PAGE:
Google Cloud Platform DevOps OverviewOct 29, 2020
Simply put technically, DevOps is an enterprise software development phrase that is used to describe an optimal agile relationship between development and IT operations.
The main goal of DevOps is to change and improve the relationship of teams by advocating better communication and collaboration between these two or more business units.
Effectively, removing silos and enhancing collaboration and understanding accidents can happen. Ensuring proper action can reduce mistakes and costs for the organization.
DevOps is not only a technical shift in the way of running enterprise software deployments but also a cultural shift from the enterprises old ways of running software releases, testing, updates and integrations, etc.
Another common way to look at DevOps is that it is a software development lifecycle (SDLC) and its central goal is to provide a cultural change.
Check out the Google Cloud Professional DevOps Certification – All in One Guide.
Developers and non-developers work in an environment where the two departments may not be working together but instead against each other.
Organizations that take improvement seriously won’t tolerate this lack of collaboration and will invest in a DevOps strategy to effect change.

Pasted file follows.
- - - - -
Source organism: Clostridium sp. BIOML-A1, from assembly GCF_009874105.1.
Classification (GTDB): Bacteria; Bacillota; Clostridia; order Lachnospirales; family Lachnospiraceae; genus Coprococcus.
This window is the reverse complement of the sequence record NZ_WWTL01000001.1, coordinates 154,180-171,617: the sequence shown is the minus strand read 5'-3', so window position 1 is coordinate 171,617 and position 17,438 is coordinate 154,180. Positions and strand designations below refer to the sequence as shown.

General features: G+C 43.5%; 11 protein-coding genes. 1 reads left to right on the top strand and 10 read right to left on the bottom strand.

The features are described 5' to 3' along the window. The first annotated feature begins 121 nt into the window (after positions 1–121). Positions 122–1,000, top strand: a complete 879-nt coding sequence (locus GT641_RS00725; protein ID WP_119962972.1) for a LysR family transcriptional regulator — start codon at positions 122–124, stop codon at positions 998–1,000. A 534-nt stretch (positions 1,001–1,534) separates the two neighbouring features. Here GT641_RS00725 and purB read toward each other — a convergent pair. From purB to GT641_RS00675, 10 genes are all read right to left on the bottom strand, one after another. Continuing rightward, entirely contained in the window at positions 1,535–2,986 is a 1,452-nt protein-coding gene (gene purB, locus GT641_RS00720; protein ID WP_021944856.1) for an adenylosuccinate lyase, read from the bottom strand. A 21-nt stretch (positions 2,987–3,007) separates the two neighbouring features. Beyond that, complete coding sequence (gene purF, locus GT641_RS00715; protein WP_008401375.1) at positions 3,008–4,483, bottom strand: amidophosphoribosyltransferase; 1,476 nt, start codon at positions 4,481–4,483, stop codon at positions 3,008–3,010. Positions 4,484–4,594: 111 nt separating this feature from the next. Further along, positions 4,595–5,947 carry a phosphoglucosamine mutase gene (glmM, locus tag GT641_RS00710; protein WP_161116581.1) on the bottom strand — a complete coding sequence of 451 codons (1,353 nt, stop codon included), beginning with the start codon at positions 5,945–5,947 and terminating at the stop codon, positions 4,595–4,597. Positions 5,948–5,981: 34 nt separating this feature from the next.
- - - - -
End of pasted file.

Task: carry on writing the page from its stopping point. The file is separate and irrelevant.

To sum up DevOps it is a movement which enhances collaboration between Development and Operations, hence, the name DevOps and will remove the silos.
DevOps is about collaboration and removing silos but also its best to focus on speeding recovery than preventing accidents.
A pipeline (mainline) in the world of software development is a term used to describe effectively a workflow for your working copies.
In some vendor implementations a workflow specifically has stages or phases as they may also be referred to.
A phase is when you advance a stage moving towards a production deployment of software.
Pipelines should ideally be designed for businesses that want to improve applications frequently and require a reliable automated delivery process
Overview of how pipelines compare compared to the phases of the development lifecycle
We can see from the diagram above that Continuous Integration is focused on the Code to Integrate phases.
Continuous Delivery takes it to the release phase which is still manually driven. Mature SDLC and Agile organization make it the Continuous Deployment where automation can be realized with efficiency.